In the end, though, this place would feel dark and pokey if not for the amount of light streaming in.

“Materials come and go but if you can get that fantastic light into the house and track it over the course of a day, if you can get that light, you can do a lot less with everything else.”

Pictures: Tatjana Plitt


Consumers are going to gravitate toward applications powered by the buzzy new technology, analyst Michael Wolf predicts

Chris Dixon, a partner who led the charge, says he has a ‘very long-term horizon’

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Booming demand for wellness tourism shows no slowing, with travel related to health and well-being projected to have reached $1 trillion last year and to hit $1.3 trillion by 2025, according to the Global Wellness Institute, a nonprofit based in Miami.

Curated wellness travel programs are especially sought-after, specifically holistic treatments focused on longevity. Affluent travellers not only are making time to hit the gym while gallivanting across the globe, they’re also seeking destinations that specifically cater to their wellness goals, including treatments aimed at living longer.

“I believe Covid did put a spotlight on self-care and well-being,” says Penny Kriel, corporate director of spa and wellness at Salamander Collection, a group of luxury properties in places like Washington, D.C., and Charleston, South Carolina. But Kriel says today’s spas are more holistic, encouraging folks to understand the wellness concept and incorporate it into their lifestyle more frequently.

“With the evolution of treatment products and technology, spas have been able to enhance their offerings and appeal to more travellers,” Kriel says.

While some growth is connected to the variety of treatments available, results and the digital world are also contributing to the wellness boom.

“The efficacy and benefits of these treatments continue to drive bookings and interest, especially with the support of social media, influencers, and celebrity endorsements,” Kriel says.

While genetics, environmental factors, and lifestyle choices such as regular exercise, a diet free of processed foods, sufficient sleep, and human connection play essential roles in living well and longer, experts believe in holistic therapies to help manage stress, boost immunity, and ultimately influence length and quality of life.

Anti Ageing and Beyond

“For years, people have been coming to spas, booking treatments, and gaining advice on how to turn the clock back with anti ageing and corrective skin treatments,” Kriel says. However, today’s treatments are far more innovative.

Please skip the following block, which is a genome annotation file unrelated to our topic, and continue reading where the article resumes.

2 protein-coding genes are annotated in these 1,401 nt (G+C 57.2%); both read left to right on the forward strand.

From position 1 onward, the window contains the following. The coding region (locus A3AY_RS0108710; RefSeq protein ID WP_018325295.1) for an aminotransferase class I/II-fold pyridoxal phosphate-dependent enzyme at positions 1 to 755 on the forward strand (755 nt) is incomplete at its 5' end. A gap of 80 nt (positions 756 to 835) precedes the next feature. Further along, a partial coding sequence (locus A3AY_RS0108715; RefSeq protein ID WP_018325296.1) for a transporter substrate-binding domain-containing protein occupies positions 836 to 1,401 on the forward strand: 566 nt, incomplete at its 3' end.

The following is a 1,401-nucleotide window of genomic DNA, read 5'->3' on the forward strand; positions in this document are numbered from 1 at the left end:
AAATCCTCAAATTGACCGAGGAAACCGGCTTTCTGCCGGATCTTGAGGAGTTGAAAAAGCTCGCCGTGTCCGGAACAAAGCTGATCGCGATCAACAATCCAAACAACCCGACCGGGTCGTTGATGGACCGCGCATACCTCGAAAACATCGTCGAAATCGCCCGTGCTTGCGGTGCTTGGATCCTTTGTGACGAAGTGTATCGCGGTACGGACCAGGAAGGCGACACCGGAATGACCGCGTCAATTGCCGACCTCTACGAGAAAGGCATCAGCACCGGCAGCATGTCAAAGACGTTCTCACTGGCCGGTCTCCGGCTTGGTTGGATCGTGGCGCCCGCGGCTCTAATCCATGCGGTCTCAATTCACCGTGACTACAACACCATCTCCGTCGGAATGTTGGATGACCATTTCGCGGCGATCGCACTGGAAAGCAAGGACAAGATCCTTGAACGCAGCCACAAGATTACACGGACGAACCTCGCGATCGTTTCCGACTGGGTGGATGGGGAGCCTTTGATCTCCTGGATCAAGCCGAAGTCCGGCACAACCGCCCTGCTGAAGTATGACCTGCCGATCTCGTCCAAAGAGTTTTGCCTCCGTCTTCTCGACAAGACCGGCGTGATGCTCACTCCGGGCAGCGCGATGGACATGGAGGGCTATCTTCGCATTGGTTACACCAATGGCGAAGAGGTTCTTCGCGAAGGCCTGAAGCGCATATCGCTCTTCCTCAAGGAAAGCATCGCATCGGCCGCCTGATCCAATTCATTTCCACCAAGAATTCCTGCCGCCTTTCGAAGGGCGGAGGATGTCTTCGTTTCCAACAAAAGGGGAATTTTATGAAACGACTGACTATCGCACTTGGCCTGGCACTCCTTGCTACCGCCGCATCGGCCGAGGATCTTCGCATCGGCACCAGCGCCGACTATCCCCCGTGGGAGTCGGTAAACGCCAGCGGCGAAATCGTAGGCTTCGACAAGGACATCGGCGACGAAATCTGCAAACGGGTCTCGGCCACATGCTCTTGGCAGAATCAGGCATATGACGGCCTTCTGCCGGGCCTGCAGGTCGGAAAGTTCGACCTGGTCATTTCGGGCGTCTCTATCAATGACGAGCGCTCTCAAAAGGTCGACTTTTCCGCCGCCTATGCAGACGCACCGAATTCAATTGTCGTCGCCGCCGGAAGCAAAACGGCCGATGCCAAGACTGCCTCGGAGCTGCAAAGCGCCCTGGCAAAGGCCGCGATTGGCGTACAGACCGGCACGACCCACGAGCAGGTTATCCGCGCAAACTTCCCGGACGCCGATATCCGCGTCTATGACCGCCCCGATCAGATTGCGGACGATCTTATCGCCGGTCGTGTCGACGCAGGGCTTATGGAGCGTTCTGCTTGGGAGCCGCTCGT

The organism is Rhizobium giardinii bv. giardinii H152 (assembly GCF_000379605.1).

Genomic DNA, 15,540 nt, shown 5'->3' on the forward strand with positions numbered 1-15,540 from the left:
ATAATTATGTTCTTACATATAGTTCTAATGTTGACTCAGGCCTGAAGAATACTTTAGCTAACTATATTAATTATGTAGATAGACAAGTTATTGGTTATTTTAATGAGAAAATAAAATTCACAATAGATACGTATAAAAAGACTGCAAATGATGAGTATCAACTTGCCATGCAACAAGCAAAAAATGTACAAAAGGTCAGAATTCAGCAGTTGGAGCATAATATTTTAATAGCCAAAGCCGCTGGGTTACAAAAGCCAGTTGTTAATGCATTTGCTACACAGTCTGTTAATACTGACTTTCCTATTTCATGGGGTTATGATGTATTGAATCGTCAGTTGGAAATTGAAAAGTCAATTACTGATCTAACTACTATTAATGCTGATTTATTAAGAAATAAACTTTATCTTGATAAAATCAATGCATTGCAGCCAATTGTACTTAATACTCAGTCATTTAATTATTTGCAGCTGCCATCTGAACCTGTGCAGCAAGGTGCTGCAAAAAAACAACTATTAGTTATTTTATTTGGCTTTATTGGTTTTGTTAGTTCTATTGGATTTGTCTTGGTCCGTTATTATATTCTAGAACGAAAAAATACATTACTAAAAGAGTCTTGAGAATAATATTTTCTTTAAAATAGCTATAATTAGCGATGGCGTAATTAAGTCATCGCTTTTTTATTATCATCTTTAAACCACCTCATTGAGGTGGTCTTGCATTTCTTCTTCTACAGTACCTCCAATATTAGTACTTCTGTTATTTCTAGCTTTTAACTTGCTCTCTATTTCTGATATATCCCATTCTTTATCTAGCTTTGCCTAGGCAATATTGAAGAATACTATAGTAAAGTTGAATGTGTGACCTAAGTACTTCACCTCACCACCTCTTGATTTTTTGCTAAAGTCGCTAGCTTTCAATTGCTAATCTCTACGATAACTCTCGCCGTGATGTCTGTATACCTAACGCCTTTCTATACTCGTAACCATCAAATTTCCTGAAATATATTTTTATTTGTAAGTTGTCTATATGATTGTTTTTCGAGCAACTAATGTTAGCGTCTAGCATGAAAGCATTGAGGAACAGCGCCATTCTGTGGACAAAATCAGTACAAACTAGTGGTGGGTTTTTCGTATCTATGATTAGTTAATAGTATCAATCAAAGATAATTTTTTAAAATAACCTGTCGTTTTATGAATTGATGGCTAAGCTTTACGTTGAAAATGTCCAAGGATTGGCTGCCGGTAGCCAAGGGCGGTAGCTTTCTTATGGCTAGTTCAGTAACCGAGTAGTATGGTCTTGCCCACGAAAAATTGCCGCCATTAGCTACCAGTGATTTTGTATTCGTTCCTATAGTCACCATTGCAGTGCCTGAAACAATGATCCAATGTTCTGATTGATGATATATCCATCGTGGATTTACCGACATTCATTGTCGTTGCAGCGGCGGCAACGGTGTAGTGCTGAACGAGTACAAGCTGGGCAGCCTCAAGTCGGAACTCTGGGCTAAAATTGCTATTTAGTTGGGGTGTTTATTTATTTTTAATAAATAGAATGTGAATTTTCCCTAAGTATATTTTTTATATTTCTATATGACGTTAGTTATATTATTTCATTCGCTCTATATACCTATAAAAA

On Marinella Beach in Porto Rotondo, on the Italian island of Sardinia, guests at the five-star Abi d’Oru Hotel & Spa can experience the resort’s one-of-a-kind “longevity treatment,” a unique antiaging facial using one of the island’s native grapes: Cannonau. The world’s first declared “Blue Zone”—one of five designated areas where people live longer than average, some into their 100s—Sardinia produces this robust red wine varietal, the most widely planted on the island.

Known as Garnacha in Spain and Grenache in France, Cannonau supposedly contains two to three times more antioxidants than other red-wine grapes. By incorporating Cannonau, Abi Spa says its unique 50-minute longevity session increases collagen production for firmer, younger-looking skin.

Maintaining a youthful appearance is just one facet of longevity treatments, which range from stress-reduction sessions like massage to nutritional support and sleep programs, Kriel says. Some retreats also offer medical services such as IV infusions and joint injections.

Keeping with the trend, Kriel is expanding Salamander Collection’s existing spa services, such as detox wraps and lymphatic drainage, to include dedicated “Wellness Rooms,” new vegan and vegetarian menu items, and well-being workshops. “Sleep, nutrition, and mindfulness will be a big focus for integration in 2024,” she says.

Data-Driven Wellness

Skyler Stillings, an exercise physiologist at Sensei Lanai, a Four Seasons Resort—an adults-only wellness centre in Lanai, Hawaii—says guests were drawn to the social aspect when the spa opened in November 2021.

“We saw a huge need for human connection,” she recalls. But over the past few years, what’s paramount has shifted. “Longevity is trending much more right now.”

Human connection is a central draw for guests at Sensei Lanai, an adults-only and wellness-focused Four Seasons Resort in Hawaii.
Sensei Lanai, A Four Seasons Resort